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Army Launches App Development Contest

Categories include mobile, warfighting, and data-driven apps. Developers may work in the military's private cloud computing platform.

The U.S. Army on Monday launched an internal Web application development contest, Apps for the Army, that will award cash prizes to soldiers and Army civilian employees who develop software that best fits the judgment criteria of the contest.

The contest, announced at the Gov 2.0 Summit in November 2009, aims to encourage collaborative, grassroots development efforts and will take place over the next two and a half months. “We’re building a culture of collaboration among our Army community to encourage smarter, better, and faster technical solutions to meet operational needs,” Army CIO Jeff Sorenson said in a statement.

The effort echoes earlier crowdsourcing efforts such as Apps for Democracy in Washington, D.C. Federal CIO Vivek Kundra, who was CTO of Washington, D.C. at the time that program was introduced, has expressed interest in creating a similar platform for citizen-developed applications that make use of government data.

Submissions to Apps for the Army will be judged on six criteria: usefulness to warfighters or business users; intuitive usability; appeal over current or past approaches to executing the same tasks; inventiveness; likelihood to have an effect on missions; and viability.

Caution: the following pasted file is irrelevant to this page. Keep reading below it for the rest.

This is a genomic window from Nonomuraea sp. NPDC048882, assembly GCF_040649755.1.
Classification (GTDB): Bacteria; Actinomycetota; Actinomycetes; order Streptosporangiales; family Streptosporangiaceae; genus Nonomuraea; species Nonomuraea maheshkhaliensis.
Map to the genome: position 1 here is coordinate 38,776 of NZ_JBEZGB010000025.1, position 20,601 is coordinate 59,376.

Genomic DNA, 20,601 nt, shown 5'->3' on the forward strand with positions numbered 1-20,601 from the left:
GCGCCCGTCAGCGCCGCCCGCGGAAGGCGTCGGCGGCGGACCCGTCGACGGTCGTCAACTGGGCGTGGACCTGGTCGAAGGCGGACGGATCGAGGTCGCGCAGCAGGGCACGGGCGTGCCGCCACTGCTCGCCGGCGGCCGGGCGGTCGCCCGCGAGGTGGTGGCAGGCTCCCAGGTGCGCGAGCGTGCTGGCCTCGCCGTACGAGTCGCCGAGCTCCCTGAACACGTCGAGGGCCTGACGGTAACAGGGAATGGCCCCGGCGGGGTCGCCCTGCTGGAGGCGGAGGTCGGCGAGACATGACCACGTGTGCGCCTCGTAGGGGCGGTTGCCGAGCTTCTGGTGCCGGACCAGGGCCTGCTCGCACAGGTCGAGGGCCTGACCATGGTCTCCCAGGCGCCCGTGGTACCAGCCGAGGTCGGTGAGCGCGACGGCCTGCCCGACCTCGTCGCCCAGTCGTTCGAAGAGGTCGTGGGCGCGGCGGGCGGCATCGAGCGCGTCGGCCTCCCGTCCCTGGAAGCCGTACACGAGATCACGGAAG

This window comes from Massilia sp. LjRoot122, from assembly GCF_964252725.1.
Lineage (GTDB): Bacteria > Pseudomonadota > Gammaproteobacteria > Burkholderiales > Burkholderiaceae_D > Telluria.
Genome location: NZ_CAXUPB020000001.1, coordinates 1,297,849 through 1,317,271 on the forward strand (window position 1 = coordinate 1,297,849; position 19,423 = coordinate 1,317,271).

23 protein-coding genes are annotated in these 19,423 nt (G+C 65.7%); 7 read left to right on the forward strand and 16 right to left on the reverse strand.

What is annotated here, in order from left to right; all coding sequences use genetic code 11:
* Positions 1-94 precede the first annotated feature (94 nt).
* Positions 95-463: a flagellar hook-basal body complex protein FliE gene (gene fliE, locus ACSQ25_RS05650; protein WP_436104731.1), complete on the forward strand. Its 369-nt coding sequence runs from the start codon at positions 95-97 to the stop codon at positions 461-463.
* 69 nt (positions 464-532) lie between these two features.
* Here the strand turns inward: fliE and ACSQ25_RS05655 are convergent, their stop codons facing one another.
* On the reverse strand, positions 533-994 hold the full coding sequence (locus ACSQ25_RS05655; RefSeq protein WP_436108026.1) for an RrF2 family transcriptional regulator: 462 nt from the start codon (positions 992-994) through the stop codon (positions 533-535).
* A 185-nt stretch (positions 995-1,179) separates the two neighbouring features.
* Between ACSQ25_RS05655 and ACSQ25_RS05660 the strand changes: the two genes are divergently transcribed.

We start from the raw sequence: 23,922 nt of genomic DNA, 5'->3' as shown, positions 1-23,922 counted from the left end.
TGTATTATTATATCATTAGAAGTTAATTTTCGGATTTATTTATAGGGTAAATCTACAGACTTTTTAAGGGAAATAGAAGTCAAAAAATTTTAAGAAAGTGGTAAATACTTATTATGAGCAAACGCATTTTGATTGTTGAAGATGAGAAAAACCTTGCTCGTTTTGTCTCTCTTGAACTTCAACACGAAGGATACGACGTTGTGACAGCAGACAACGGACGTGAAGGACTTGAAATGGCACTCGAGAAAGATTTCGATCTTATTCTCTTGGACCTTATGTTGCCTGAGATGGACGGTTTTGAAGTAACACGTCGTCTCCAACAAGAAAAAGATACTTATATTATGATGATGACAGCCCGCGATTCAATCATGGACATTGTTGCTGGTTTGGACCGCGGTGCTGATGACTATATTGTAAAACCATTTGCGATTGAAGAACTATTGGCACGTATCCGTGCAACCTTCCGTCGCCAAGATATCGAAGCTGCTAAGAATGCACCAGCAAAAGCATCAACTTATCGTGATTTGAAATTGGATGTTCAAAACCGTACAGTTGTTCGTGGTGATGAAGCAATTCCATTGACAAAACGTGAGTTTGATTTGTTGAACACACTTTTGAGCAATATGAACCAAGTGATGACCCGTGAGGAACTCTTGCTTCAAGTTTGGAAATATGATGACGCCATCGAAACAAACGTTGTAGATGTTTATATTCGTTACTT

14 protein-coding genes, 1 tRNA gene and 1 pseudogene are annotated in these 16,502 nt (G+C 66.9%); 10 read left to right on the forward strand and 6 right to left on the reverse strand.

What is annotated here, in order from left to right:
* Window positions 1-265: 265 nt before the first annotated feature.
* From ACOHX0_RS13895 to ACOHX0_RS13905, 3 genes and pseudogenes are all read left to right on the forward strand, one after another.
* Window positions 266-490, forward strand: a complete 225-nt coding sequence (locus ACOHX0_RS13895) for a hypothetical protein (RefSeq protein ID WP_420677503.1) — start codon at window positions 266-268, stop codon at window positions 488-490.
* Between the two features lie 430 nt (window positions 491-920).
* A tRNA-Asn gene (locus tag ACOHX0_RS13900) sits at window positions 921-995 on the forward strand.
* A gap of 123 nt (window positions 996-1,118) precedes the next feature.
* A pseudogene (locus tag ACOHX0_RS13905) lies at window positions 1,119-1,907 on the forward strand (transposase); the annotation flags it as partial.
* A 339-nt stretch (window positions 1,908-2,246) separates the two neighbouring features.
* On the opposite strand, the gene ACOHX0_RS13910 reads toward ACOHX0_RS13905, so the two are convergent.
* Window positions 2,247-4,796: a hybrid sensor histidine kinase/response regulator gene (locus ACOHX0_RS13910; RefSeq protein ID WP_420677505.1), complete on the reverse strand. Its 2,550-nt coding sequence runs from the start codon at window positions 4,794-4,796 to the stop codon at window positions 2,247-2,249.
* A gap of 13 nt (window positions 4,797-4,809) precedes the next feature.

Those who want to participate in the effort (Army log-in required) will have to act fast: enrollment is limited to the first 100 Army personnel. Forty winning submissions will be awarded from a pool of $30,000 in prize money and will be recognized at a major Army IT conference later this year. The Army plans to use at least some of the winning apps, dependent on how well they meet security requirements.

The Army is looking for applications that "tackle any aspect of Army IT," and prizes will be awarded in multiple categories, including data-driven applications, warfighting applications, mission-specific applications, location-aware mobile applications, training and education apps, "morale/welfare/recreation" apps, personnel and career management apps, and the catch-all "other" category.

Developers won't have to use their own development environment in creating their applications if they don't want to; the Department of Defense is providing the Defense Information Systems Agency's private cloud, the Rapid Access Computing Environment, for free. Giving applicants access to RACE, Sorenson said, will also eliminate hardware provisioning challenges so that the applications can be more readily tested.

Participants will be able to write Web applications in any programming language supported by Windows Server and LAMP frameworks, and can build emulated mobile applications for Blackberrys, iPhones, and Android devices. They can also submit multiple applications, and will receive feedback if they submit early.

The Army will also let teams collaborating on the software using as a repository for open source code to use in their projects.

In a related story, the Defense Advanced Research Projects Agency Monday issued a request for information called Mobile Apps for the Military, which invites developers to submit whitepapers that will be used by DARPA to identify current iPhone and Android apps that are potentially suitable for widespread use by the military.

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